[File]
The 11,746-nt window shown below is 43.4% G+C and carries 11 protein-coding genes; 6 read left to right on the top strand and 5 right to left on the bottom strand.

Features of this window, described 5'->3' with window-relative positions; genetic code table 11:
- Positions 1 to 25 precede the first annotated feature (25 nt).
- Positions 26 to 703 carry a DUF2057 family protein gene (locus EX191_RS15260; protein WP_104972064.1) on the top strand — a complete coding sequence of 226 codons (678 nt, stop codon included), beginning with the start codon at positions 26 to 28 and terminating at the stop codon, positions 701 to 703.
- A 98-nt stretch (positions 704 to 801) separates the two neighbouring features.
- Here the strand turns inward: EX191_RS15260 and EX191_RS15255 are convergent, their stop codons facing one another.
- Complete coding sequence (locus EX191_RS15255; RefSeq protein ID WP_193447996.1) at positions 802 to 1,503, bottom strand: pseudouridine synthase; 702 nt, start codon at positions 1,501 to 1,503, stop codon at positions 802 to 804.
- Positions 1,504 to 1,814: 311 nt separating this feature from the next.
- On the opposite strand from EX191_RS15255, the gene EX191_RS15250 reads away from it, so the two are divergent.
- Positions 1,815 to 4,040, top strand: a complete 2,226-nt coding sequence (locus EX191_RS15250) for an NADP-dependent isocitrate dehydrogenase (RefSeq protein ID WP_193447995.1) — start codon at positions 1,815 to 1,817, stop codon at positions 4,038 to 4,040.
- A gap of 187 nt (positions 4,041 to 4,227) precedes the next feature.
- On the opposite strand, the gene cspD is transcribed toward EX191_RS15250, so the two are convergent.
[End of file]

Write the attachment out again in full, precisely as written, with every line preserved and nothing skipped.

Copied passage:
The 11,746-nt window shown below is 43.4% G+C and carries 11 protein-coding genes; 6 read left to right on the top strand and 5 right to left on the bottom strand.

Features of this window, described 5'->3' with window-relative positions; genetic code table 11:
- Positions 1 to 25 precede the first annotated feature (25 nt).
- Positions 26 to 703 carry a DUF2057 family protein gene (locus EX191_RS15260; protein WP_104972064.1) on the top strand — a complete coding sequence of 226 codons (678 nt, stop codon included), beginning with the start codon at positions 26 to 28 and terminating at the stop codon, positions 701 to 703.
- A 98-nt stretch (positions 704 to 801) separates the two neighbouring features.
- Here the strand turns inward: EX191_RS15260 and EX191_RS15255 are convergent, their stop codons facing one another.
- Complete coding sequence (locus EX191_RS15255; RefSeq protein ID WP_193447996.1) at positions 802 to 1,503, bottom strand: pseudouridine synthase; 702 nt, start codon at positions 1,501 to 1,503, stop codon at positions 802 to 804.
- Positions 1,504 to 1,814: 311 nt separating this feature from the next.
- On the opposite strand from EX191_RS15255, the gene EX191_RS15250 reads away from it, so the two are divergent.
- Positions 1,815 to 4,040, top strand: a complete 2,226-nt coding sequence (locus EX191_RS15250) for an NADP-dependent isocitrate dehydrogenase (RefSeq protein ID WP_193447995.1) — start codon at positions 1,815 to 1,817, stop codon at positions 4,038 to 4,040.
- A gap of 187 nt (positions 4,041 to 4,227) precedes the next feature.
- On the opposite strand, the gene cspD is transcribed toward EX191_RS15250, so the two are convergent.